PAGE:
When a Tree Grows

Cathy Ballou Mealey (Author) Kasia Nowowiejska (Illustrator)
Backorder (temporarily out of stock)

Description

This humorous picture book tells a sweet story of friendship, generosity, and how one fun thing leads to another.

When Moose sees the inviting tree where Squirrel has built his nest, he rubs his itchy antlers against the trunk--and sets in motion a chain of comic catastrophes. The tree falls and wakes Bear, who stumbles into Moose, who causes a truck driver to swerve off the road. But then Squirrel jumps onto that truck and ends up in the city, all alone. Who will help him get home? And how will Squirrel thank them? Kids will love this adorable picture book, with its irresistible animal characters and rhythmic text that's made for reading out loud.

Product Details

Price
$16.95  $15.59
Publisher
Sterling Children's Books
Publish Date
April 02, 2019
Pages
32
Dimensions
8.7 X 0.4 X 10.9 inches | 0.9 pounds
Language
English
Type
Hardcover
EAN/UPC
9781454921202
BISAC Categories:

Earn by promoting books

Earn money by sharing your favorite books through our Affiliate program.

Become an affiliate

About the Author

Kasia Nowawiejska studied painting at Fine Arts Academy in Gdansk, Poland, where she still lives, and has worked on a diverse array of projects--from picture books and backgrounds for animated short films to iPad apps and commercials. The most pleasant thing for her is to draw and create for youngsters. She is a seafood lover and an adopted-dog owner.

Reviews

"A bonanza of possibilities opens up for Moose, Bear, and Squirrel, three forest companions. There are two outcomes, one unremarkable and the other outlandish, for each of many causes, starting with the first page of the story. 'When a tree grows," it can become either a "scratching post for Moose's itchy antlers, ' or it can crash and fall, waking up Bear, who can do one of two things. And so it continues, as Moose encounters a truck, which leads Squirrel to set off for the city for a 'job at Nifty Nuts as a quality control inspector.' Or not, which could lead to either a career as an actor or to his missing Moose and home. Which leads to an awesome 'Welcome Home party, ' which leads to--and the book concludes with--an even more awesome Edenic forest setting for reading, lounging, and just being one's animal self. The text and the colorful digital illustrations work together in this silly but entertaining tale. Each verso page is busily filled with action and onomatopoeia while the corresponding recto page highlights one of the characters. The bottom right of this page features an image of a turned-up flap and a large 'OR...' providing quick pacing for each far-fetched but why-not outcome. Laugh along as a story about a tree in the forest comes full circle, bringing three creatures along for a bumpy but fun ride." --Kirkus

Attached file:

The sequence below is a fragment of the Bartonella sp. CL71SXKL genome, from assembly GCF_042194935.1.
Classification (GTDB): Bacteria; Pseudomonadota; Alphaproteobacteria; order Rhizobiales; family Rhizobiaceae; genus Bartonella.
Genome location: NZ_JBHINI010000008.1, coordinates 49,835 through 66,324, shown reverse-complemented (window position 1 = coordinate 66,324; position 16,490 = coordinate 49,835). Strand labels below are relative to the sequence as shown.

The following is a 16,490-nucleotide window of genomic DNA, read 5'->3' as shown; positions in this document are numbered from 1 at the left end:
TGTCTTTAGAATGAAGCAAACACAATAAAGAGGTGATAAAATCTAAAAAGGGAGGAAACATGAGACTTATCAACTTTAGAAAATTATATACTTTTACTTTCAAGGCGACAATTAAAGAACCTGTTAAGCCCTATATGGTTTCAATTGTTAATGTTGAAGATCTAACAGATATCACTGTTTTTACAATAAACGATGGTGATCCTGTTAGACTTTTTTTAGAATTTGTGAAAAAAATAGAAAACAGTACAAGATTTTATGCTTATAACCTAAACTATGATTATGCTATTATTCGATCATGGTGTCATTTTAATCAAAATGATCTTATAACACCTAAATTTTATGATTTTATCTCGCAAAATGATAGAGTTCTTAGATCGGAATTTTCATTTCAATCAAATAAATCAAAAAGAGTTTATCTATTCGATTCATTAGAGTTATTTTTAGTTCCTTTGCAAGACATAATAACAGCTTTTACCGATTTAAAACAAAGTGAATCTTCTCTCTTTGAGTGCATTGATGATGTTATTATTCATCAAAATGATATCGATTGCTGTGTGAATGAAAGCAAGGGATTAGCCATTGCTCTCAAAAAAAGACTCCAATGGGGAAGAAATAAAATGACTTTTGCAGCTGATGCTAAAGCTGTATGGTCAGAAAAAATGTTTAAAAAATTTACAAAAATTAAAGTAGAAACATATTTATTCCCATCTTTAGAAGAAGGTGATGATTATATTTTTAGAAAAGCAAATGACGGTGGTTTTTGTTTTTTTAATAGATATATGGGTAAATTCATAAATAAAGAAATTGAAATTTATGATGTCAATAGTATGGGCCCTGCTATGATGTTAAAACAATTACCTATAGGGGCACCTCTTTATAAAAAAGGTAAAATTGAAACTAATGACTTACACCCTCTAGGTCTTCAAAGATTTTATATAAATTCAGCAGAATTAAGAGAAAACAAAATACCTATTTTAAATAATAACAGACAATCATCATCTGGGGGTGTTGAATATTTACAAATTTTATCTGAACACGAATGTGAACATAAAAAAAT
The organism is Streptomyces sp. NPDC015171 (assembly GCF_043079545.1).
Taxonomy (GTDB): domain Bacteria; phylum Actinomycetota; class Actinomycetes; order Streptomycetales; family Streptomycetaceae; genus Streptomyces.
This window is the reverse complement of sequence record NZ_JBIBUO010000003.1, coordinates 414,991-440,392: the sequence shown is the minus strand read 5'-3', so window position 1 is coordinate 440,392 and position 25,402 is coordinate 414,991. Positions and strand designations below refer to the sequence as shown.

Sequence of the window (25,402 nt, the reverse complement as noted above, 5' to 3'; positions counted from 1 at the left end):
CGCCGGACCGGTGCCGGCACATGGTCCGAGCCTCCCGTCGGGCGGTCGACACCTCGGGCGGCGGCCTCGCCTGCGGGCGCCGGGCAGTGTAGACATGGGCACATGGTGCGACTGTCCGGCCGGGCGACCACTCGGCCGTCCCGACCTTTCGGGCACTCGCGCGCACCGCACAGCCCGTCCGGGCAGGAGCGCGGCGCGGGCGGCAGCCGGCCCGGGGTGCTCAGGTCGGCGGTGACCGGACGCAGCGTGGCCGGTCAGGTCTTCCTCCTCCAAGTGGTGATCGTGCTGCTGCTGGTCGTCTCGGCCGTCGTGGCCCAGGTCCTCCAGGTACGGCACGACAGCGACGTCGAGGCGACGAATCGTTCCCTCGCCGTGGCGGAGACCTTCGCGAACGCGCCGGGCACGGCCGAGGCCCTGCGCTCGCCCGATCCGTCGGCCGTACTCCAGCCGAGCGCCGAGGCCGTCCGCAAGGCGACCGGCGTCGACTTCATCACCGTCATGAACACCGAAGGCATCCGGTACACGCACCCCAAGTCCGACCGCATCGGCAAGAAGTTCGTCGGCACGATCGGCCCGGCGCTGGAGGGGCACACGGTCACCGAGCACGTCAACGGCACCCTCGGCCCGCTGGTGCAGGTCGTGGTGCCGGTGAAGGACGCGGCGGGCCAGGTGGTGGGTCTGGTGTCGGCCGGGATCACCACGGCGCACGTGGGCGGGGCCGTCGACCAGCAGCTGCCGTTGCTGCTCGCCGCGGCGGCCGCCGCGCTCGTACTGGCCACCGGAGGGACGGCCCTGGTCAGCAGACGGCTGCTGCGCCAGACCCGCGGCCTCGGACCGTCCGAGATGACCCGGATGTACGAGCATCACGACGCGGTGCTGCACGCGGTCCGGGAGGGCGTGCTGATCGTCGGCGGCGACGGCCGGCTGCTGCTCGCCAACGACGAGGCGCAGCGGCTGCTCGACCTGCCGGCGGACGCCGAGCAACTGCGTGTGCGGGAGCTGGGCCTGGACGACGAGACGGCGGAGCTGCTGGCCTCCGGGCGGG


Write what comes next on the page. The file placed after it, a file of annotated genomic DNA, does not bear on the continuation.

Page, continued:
"According to this playful picture book, when a tree grows only two things could possibly happen: Moose could use it as a scratching post for its antlers, causing the tree to sway gently from side to side, or Moose can push too hard, forcing the tree to fall over and crash into Bear's den. Bear could, in turn, ignore the noise and continue his nap, or he could stomp outside; there he could decide the sun is too bright and head back into his cave, or he might stumble into Moose, continuing a series of events that could at any point end with little drama but that are instead given the potential for further silliness. There are obvious parallels to If You Give a Mouse a Cookie, and this book similarly amps up the goofiness as Moose and Bear's encounter leads to Squirrel's catching a ride to the big city and becoming a movie star but then missing the forest so much that Moose scooters into town and takes him home, where a welcome party and acorn treats bring story full circle. The layout smoothly guides viewers along, with a trompe-l'oeil lifted page corner bearing the legend 'Or . . . ' tempting youngsters to turn the page, and the result of the previous presented possibility taking up the verso as the recto introduces viewers to the next setup . . . the digital art . . . has moments of eye-catching richness. Fans of the antics of the aforementioned mouse (and that series' moose counterpart) will delight in these forest animals' increasingly kooky adventures. -- The Bulletin of the Center for Children's Books